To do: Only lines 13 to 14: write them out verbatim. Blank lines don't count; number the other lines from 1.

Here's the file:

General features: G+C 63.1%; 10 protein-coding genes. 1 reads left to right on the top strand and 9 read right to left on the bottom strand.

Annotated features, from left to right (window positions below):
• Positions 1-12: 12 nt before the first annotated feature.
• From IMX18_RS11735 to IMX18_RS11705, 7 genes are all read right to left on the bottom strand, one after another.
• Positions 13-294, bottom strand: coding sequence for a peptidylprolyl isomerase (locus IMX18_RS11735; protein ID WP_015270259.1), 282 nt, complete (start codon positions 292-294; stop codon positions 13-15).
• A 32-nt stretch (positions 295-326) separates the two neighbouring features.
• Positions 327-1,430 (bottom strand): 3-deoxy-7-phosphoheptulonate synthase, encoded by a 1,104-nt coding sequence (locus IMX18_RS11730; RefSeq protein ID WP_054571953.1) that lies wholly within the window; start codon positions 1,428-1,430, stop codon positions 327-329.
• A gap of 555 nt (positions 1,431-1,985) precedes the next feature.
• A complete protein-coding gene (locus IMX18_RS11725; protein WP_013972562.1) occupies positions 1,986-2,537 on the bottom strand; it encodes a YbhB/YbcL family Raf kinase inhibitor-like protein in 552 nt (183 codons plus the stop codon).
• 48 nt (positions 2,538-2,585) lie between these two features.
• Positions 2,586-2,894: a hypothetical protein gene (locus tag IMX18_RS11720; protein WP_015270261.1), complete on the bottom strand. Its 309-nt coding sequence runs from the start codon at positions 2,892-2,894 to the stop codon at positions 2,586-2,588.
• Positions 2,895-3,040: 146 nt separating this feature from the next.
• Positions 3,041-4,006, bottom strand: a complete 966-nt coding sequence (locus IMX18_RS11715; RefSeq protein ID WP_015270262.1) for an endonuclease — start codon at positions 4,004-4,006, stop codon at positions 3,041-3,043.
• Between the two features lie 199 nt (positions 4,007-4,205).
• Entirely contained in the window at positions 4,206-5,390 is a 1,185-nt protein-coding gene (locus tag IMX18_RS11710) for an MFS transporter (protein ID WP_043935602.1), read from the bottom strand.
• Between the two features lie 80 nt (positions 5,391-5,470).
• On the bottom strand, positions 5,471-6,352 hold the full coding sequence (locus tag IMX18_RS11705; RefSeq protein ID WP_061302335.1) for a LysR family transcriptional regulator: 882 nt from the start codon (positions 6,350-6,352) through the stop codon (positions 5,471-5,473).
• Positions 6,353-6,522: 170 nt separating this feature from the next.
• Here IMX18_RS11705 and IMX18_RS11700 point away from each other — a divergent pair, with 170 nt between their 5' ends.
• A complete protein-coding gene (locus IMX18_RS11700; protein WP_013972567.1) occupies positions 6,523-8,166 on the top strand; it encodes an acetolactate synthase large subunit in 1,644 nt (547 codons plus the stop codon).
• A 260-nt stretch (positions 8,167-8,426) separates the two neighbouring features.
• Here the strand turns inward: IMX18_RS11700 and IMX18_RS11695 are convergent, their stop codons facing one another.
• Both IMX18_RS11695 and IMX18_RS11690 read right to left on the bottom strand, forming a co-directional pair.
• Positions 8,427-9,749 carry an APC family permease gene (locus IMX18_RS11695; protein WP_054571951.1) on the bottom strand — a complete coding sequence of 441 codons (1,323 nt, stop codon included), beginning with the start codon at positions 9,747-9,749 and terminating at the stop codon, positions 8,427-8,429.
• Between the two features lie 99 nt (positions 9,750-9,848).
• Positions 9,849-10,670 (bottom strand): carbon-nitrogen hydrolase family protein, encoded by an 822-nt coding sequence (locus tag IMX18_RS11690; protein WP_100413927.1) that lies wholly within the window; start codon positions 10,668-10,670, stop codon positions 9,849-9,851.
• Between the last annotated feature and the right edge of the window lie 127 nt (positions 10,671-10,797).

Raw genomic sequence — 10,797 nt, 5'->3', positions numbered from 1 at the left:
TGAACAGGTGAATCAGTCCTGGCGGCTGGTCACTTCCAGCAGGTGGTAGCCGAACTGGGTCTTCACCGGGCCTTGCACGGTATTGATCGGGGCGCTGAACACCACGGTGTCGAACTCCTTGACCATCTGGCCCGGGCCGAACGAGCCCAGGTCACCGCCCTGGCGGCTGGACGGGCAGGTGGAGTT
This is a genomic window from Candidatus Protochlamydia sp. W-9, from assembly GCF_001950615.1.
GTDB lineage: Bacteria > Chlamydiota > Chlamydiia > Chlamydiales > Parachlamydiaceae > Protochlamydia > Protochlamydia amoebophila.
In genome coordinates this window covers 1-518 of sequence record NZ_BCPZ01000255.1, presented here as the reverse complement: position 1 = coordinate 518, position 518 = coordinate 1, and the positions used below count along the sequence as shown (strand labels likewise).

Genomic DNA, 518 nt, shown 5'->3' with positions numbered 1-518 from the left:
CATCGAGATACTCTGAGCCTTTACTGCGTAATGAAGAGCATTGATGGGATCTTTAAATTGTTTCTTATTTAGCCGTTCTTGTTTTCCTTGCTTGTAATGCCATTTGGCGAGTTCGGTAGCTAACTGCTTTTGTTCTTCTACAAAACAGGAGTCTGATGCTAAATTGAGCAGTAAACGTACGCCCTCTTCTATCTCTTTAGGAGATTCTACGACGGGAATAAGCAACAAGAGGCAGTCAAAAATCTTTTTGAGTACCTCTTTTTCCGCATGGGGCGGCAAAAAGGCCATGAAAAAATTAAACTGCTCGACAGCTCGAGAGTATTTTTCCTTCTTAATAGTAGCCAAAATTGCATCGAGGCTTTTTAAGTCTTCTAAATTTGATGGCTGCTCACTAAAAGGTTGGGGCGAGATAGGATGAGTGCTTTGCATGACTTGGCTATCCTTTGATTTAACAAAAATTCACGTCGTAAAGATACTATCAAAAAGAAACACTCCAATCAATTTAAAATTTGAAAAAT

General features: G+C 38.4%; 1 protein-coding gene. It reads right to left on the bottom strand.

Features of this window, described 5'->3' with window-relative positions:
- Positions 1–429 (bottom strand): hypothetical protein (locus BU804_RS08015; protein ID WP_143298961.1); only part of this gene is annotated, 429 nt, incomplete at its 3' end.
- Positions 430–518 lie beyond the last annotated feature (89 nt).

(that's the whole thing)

• Positions 3,041-4,006, bottom strand: a complete 966-nt coding sequence (locus IMX18_RS11715; RefSeq protein ID WP_015270262.1) for an endonuclease — start codon at positions 4,004-4,006, stop codon at positions 3,041-3,043.
• Between the two features lie 199 nt (positions 4,007-4,205).